An Intriguing Crocodile Skin Attache Case, Dated to 1910

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Origin: Indian
Period: Early Twentieth Century
Provenance: The Crocodile shot by T.C.L.R., India
Date: c.1910
Height: 9 inches
Width: 13.5 inches
Depth: 3.5 inches


Hand made by Indian tribesman, this is a beautiful attaché case, dating to 1910, the cusp of the Edwardian era, with the leather now displaying a wonderful patina and lustrous natural shine.  The case opens to a leather aubergine interior.

Condition wise, the leather handle is probably later and two of the side skin panels are slightly loose at the corners but it is still in very useable order. The top is initialled in gilt lettering Z.O.V.R.; special agent initials if ever there were such a thing.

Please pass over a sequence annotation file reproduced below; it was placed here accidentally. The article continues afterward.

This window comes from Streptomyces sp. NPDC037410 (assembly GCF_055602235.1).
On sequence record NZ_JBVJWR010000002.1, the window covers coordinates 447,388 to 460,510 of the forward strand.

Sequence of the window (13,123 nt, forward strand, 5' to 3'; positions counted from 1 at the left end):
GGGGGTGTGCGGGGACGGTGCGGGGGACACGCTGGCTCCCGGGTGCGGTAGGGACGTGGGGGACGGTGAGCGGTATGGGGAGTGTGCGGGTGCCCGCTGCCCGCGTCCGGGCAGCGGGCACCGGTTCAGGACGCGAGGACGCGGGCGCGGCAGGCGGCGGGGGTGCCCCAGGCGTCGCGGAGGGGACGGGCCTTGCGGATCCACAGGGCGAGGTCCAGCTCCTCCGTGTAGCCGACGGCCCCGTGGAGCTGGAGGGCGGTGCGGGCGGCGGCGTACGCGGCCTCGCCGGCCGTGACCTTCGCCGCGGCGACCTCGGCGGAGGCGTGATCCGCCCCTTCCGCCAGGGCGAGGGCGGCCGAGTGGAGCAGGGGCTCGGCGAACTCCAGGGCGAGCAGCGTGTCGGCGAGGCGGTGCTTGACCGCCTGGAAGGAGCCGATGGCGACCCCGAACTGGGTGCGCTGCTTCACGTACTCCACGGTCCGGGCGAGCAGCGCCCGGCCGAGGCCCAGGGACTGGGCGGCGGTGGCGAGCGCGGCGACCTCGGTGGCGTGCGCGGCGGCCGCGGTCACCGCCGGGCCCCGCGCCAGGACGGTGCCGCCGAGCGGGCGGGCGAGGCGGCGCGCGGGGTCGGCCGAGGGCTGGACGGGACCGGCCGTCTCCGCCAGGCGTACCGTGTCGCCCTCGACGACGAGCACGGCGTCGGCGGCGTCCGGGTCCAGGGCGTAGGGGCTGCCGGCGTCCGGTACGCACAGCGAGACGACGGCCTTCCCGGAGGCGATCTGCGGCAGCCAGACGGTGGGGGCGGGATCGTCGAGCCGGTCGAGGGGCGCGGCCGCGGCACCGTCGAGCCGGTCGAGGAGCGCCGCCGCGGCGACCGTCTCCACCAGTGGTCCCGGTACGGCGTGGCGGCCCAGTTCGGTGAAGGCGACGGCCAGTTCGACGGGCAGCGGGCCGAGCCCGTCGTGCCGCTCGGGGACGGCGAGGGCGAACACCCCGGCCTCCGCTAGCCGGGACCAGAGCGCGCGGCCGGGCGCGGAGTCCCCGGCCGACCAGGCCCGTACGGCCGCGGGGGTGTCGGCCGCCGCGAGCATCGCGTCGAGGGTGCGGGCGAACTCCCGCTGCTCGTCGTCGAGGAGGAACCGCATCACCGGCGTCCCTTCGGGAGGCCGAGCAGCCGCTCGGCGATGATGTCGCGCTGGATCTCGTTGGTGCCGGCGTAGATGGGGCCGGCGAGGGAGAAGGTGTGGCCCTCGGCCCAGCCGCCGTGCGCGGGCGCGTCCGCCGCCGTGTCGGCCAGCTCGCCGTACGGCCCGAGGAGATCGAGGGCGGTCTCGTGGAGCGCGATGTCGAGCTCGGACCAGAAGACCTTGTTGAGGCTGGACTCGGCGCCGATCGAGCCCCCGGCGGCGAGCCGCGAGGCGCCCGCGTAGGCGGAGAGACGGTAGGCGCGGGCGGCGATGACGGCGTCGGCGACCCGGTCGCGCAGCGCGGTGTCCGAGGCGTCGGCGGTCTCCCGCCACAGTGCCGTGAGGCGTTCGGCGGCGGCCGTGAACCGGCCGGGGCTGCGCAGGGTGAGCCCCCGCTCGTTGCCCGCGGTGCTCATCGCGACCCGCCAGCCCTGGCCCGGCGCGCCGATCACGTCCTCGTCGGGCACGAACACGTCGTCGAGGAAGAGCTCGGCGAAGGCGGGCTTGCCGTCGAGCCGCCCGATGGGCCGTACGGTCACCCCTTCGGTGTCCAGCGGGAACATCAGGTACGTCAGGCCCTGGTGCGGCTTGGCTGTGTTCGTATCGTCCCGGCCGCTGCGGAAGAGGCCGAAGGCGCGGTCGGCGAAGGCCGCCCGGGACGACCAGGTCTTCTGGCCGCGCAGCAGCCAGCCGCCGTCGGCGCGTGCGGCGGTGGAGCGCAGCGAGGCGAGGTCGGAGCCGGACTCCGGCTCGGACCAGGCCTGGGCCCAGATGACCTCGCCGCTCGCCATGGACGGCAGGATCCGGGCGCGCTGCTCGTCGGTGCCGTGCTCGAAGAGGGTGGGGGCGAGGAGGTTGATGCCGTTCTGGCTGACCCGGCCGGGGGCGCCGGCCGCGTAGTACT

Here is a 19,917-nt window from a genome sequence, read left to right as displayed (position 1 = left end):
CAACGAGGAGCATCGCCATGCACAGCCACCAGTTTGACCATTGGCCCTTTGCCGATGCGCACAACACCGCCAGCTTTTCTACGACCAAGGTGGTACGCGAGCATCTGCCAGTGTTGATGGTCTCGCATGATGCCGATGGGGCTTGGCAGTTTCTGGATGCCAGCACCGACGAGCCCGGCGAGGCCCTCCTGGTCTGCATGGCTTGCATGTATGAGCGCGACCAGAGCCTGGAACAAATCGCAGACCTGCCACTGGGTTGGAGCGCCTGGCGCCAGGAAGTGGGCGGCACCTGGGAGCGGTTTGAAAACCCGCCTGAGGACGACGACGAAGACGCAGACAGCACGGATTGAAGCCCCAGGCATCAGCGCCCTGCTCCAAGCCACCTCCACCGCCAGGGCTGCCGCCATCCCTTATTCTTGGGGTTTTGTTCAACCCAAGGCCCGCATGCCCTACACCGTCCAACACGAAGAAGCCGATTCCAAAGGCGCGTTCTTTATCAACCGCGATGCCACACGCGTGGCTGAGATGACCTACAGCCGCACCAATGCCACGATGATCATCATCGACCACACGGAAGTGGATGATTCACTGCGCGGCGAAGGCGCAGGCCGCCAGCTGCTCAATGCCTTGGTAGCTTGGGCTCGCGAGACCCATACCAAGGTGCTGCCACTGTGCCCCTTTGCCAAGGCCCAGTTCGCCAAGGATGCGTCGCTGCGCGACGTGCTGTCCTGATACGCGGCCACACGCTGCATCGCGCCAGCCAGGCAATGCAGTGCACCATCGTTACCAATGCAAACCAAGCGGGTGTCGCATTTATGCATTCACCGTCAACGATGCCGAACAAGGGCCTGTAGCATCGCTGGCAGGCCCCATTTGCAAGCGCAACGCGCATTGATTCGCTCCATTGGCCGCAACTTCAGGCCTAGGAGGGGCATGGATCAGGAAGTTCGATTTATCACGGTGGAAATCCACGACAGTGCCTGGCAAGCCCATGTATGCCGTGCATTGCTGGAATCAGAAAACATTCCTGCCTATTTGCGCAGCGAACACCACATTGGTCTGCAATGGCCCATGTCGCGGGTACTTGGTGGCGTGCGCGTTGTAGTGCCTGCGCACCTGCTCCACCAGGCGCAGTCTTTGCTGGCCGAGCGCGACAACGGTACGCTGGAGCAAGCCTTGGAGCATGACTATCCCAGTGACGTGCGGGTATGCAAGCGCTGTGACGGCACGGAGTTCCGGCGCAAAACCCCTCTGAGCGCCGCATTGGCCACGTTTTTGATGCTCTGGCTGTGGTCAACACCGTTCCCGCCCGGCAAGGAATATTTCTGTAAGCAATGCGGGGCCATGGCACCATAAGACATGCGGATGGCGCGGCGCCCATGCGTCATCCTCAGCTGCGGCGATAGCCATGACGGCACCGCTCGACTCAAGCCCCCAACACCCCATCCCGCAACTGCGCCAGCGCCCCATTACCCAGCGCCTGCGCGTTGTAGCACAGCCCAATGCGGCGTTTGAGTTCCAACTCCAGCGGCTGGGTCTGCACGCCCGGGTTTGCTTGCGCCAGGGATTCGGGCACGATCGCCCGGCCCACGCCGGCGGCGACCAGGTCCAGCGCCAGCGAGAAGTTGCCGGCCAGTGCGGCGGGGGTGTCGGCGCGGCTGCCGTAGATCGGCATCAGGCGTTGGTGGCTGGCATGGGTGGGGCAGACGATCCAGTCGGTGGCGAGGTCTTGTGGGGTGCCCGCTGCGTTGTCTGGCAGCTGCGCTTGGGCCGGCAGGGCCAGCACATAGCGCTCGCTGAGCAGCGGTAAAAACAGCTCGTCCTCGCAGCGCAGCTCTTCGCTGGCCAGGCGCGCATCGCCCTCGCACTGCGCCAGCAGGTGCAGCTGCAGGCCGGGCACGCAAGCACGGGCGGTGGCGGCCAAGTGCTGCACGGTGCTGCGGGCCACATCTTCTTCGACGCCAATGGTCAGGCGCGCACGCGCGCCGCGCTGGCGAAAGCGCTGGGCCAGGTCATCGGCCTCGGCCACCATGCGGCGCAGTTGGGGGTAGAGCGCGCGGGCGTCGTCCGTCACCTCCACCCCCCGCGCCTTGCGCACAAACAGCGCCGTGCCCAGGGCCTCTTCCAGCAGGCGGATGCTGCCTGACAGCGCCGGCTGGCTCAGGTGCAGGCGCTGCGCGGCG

The attaché case began life in around 1900 essentially being a briefcase but with harder sides and squarer in size to accommodate differing documents. These were traditionally carried by an attaché, a diplomatic officer attached to an embassy or consulate officially assigned to serve in a particular capacity.

The real revelation with this particular case is that it bears a hand written paper label within reading 'Crocodile shot by T.C.L.R. in India 1910 and made up by Indian tribesmen’. This is a fascinating provenance, and presumably T.C.L.R. is a direct relative of the owner of the case, maybe it was a gift; Terrance to Zachariah with love, perhaps?

This case represents a wonderful relapse to the Edwardian era where traveling in luxurious style and hunting for sport was simply essential for those who moved in high circles.

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